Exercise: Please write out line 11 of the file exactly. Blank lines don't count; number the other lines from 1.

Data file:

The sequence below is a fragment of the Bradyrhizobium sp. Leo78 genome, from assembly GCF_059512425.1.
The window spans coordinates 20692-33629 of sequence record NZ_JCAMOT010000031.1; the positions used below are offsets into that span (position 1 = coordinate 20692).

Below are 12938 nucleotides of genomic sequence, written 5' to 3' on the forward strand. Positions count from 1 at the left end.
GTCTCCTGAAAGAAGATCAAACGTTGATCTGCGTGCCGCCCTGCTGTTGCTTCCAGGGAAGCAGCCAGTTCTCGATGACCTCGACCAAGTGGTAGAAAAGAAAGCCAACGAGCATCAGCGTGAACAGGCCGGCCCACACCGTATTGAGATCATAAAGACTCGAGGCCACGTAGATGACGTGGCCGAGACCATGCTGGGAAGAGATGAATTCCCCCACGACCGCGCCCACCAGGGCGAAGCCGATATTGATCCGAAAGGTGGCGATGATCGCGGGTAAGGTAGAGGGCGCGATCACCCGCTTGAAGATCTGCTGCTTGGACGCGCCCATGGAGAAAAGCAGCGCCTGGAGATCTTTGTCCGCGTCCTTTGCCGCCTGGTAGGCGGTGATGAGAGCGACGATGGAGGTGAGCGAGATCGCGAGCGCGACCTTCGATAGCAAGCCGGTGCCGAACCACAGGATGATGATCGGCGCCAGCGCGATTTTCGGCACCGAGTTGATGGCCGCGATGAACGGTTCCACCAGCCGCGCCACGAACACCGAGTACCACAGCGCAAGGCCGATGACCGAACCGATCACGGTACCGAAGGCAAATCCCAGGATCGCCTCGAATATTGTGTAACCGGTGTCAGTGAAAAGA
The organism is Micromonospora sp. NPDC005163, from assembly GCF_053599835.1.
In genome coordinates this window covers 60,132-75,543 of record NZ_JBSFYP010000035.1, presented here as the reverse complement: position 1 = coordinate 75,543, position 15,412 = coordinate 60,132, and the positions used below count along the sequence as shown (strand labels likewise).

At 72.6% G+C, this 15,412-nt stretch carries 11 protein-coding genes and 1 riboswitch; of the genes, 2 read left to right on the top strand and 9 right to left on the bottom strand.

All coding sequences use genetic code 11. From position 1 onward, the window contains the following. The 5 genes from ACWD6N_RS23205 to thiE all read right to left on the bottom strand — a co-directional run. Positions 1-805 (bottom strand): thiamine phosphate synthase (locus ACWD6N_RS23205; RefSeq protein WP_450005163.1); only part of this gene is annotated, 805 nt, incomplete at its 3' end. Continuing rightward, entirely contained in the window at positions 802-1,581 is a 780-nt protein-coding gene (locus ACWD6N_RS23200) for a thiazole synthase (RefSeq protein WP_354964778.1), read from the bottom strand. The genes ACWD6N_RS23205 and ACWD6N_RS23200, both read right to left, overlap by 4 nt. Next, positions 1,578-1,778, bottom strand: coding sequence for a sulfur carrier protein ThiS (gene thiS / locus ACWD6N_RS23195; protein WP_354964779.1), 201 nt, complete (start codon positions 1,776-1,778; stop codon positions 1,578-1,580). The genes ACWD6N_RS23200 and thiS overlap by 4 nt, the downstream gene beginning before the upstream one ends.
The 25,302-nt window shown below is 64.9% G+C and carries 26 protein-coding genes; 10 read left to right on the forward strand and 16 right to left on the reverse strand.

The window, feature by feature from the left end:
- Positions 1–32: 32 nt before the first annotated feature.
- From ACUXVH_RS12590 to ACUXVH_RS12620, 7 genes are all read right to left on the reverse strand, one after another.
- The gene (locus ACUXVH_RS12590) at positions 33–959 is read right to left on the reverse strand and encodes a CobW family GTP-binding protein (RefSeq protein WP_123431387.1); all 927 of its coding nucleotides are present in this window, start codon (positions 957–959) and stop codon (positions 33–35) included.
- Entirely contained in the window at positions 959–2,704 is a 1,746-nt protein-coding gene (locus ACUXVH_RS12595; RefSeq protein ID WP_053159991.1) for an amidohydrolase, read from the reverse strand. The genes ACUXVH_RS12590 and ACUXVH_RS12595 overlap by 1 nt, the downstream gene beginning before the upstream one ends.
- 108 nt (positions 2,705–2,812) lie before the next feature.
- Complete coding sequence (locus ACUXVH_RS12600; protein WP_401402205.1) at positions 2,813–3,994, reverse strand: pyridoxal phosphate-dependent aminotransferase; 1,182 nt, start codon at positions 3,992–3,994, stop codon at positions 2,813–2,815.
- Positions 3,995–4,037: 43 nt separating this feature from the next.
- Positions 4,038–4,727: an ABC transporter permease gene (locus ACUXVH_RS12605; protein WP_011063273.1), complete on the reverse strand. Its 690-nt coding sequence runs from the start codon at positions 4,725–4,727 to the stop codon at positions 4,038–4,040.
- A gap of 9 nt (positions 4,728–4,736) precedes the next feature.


- Positions 1–32: 32 nt before the first annotated feature.